Even by the litigious standards of the tech world, it was a banner week for Apple and Amazon. And one that could yield cash for thousands of consumers.

Back in 2009, Apple decided to enter the e-book market, on which Amazon had a firm stranglehold. The problem was Amazon sold e-books at a loss in order to drive sales of the Kindle, something book publishers and Apple weren’t keen on. Flash forward a few months, and the e-book prices from nearly every major publisher spiked, coincidentally at the same time Apple launched their iBookstore.

Last week a federal court ruled that Apple engaged in an illegal price fixing conspiracy with publishers, in a case brought against them by the federal government and 33 states. This verdict opens Amazon up to reassert itself as the 800 pound gorilla of the e-publishing world, discounting books at will and driving out competitors like Apple and Barnes & Noble.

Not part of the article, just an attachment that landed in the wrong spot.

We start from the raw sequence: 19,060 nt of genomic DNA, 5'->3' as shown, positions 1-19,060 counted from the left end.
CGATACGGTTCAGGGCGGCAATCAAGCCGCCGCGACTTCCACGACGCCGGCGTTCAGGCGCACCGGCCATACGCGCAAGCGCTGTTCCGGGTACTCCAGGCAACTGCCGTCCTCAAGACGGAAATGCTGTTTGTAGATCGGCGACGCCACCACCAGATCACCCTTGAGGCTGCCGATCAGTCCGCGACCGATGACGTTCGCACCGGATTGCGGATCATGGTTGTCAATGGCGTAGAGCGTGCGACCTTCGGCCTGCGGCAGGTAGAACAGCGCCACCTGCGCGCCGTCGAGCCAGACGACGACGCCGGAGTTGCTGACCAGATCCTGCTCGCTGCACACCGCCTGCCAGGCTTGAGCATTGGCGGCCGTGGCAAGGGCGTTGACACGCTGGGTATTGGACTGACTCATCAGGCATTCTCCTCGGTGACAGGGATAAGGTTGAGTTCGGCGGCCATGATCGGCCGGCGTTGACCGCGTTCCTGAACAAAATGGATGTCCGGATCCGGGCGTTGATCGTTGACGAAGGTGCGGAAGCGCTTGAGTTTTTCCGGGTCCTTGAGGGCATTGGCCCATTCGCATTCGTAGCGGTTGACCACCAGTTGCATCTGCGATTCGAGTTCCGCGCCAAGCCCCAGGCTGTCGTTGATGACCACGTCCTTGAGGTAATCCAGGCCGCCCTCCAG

What this could mean for local consumers is murkier. While Apple says they will appeal the decision, they’re likely going to pay damages, and those who bought an e-book in the past few years are potentially looking at some compensation. Washington wasn’t one of the states participating in the case, but a private class action has already been filed to represent WA’s digital book buyers. According to Janelle Guthrie, spokeswoman for the WA Attorney General's office, “Washington consumers will still benefit from this action.”

Seattle turns Big Data into energy savings

A lot of hype has been spun around “Big Data,” a term vaguely referring to – you guessed it – analyzing vast troves of information. Touted as the key to the utopian social engineering of tomorrow (or at least better marketing), more examples appear of its potential every year. Last week Microsoft and partners moved to prove its worth further.